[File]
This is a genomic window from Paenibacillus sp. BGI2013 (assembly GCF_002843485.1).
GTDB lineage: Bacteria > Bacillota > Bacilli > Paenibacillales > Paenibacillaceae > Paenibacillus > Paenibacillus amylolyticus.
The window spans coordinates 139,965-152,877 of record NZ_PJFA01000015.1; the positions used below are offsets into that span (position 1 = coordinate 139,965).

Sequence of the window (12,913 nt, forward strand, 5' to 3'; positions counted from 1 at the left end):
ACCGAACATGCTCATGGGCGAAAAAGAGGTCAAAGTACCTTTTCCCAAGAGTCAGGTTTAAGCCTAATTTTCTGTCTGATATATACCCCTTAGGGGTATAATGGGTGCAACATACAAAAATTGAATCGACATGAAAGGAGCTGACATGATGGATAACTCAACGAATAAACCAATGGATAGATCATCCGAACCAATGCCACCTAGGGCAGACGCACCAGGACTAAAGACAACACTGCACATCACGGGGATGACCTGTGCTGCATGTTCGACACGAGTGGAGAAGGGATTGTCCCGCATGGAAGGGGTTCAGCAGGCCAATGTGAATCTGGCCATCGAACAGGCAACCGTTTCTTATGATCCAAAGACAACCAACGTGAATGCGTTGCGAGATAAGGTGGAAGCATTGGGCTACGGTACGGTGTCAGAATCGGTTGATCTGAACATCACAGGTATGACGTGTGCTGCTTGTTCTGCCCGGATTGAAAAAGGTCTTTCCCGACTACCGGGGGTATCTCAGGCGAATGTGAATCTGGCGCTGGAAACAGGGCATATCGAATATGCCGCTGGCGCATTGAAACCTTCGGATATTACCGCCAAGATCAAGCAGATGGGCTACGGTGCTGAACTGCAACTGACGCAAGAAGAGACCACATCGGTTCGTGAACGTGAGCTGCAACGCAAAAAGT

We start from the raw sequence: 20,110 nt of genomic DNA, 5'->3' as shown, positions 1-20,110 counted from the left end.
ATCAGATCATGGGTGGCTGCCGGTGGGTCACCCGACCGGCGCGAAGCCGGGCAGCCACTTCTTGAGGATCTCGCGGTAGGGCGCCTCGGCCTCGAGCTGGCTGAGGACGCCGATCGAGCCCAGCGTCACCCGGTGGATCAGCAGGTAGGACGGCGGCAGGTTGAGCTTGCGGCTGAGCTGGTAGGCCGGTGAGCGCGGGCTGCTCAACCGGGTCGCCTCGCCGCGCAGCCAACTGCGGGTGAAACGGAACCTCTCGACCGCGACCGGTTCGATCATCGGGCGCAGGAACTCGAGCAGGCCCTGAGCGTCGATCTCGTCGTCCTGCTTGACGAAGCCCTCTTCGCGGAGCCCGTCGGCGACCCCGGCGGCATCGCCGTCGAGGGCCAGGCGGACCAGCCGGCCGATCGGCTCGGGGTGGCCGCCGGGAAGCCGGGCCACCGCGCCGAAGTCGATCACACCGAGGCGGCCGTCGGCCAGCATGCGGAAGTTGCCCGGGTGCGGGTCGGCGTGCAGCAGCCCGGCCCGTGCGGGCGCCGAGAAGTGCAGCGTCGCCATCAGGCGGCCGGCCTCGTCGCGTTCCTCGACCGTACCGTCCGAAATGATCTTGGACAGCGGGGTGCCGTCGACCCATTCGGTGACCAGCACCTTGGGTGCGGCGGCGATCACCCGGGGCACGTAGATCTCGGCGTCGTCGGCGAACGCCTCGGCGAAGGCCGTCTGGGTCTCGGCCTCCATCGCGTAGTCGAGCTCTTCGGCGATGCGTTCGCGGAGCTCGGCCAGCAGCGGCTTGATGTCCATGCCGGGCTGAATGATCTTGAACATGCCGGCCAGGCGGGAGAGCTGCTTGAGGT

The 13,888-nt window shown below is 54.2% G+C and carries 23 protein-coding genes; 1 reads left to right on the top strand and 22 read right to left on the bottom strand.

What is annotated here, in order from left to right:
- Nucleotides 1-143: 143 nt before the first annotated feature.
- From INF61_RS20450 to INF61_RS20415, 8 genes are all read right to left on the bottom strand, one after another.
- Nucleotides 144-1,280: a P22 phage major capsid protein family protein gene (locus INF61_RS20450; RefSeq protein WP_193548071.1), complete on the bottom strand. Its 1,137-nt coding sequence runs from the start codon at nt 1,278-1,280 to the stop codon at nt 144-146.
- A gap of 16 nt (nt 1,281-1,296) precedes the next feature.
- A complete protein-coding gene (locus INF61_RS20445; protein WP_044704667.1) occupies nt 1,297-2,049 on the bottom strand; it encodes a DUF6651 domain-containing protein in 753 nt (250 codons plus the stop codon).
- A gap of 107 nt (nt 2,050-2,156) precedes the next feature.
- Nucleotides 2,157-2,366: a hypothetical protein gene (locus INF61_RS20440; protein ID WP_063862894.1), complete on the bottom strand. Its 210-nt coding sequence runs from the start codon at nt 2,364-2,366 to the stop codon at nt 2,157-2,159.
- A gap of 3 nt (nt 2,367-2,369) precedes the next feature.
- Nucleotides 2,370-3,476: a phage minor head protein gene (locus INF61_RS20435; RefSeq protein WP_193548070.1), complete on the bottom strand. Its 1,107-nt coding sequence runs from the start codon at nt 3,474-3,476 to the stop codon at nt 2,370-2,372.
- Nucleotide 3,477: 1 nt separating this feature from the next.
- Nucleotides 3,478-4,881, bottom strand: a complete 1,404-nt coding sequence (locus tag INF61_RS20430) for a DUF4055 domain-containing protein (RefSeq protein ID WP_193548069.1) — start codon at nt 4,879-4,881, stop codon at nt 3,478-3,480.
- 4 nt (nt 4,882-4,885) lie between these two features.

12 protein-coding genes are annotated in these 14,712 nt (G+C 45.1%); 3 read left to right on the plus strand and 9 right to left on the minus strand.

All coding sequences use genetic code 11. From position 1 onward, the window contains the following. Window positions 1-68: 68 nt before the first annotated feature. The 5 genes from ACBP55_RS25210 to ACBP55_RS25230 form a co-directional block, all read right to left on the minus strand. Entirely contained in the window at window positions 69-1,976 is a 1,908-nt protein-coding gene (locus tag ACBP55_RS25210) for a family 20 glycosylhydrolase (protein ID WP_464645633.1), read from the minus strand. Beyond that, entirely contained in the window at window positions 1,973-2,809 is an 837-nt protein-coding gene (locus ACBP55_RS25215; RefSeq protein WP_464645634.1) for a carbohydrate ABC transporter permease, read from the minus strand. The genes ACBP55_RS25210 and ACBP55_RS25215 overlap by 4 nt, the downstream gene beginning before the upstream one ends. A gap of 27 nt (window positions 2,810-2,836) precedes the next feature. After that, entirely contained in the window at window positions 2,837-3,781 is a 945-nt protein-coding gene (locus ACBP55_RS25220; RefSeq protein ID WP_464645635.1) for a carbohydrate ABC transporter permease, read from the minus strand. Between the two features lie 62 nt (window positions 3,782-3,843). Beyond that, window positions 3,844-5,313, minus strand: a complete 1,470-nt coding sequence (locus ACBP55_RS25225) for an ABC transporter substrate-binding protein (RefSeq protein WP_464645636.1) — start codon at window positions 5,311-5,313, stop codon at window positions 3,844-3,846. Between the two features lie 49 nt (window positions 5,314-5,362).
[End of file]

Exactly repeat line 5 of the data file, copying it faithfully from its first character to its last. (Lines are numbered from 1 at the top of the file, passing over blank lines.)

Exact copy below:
ACCGAACATGCTCATGGGCGAAAAAGAGGTCAAAGTACCTTTTCCCAAGAGTCAGGTTTAAGCCTAATTTTCTGTCTGATATATACCCCTTAGGGGTATAATGGGTGCAACATACAAAAATTGAATCGACATGAAAGGAGCTGACATGATGGATAACTCAACGAATAAACCAATGGATAGATCATCCGAACCAATGCCACCTAGGGCAGACGCACCAGGACTAAAGACAACACTGCACATCACGGGGATGACCTGTGCTGCATGTTCGACACGAGTGGAGAAGGGATTGTCCCGCATGGAAGGGGTTCAGCAGGCCAATGTGAATCTGGCCATCGAACAGGCAACCGTTTCTTATGATCCAAAGACAACCAACGTGAATGCGTTGCGAGATAAGGTGGAAGCATTGGGCTACGGTACGGTGTCAGAATCGGTTGATCTGAACATCACAGGTATGACGTGTGCTGCTTGTTCTGCCCGGATTGAAAAAGGTCTTTCCCGACTACCGGGGGTATCTCAGGCGAATGTGAATCTGGCGCTGGAAACAGGGCATATCGAATATGCCGCTGGCGCATTGAAACCTTCGGATATTACCGCCAAGATCAAGCAGATGGGCTACGGTGCTGAACTGCAACTGACGCAAGAAGAGACCACATCGGTTCGTGAACGTGAGCTGCAACGCAAAAAGT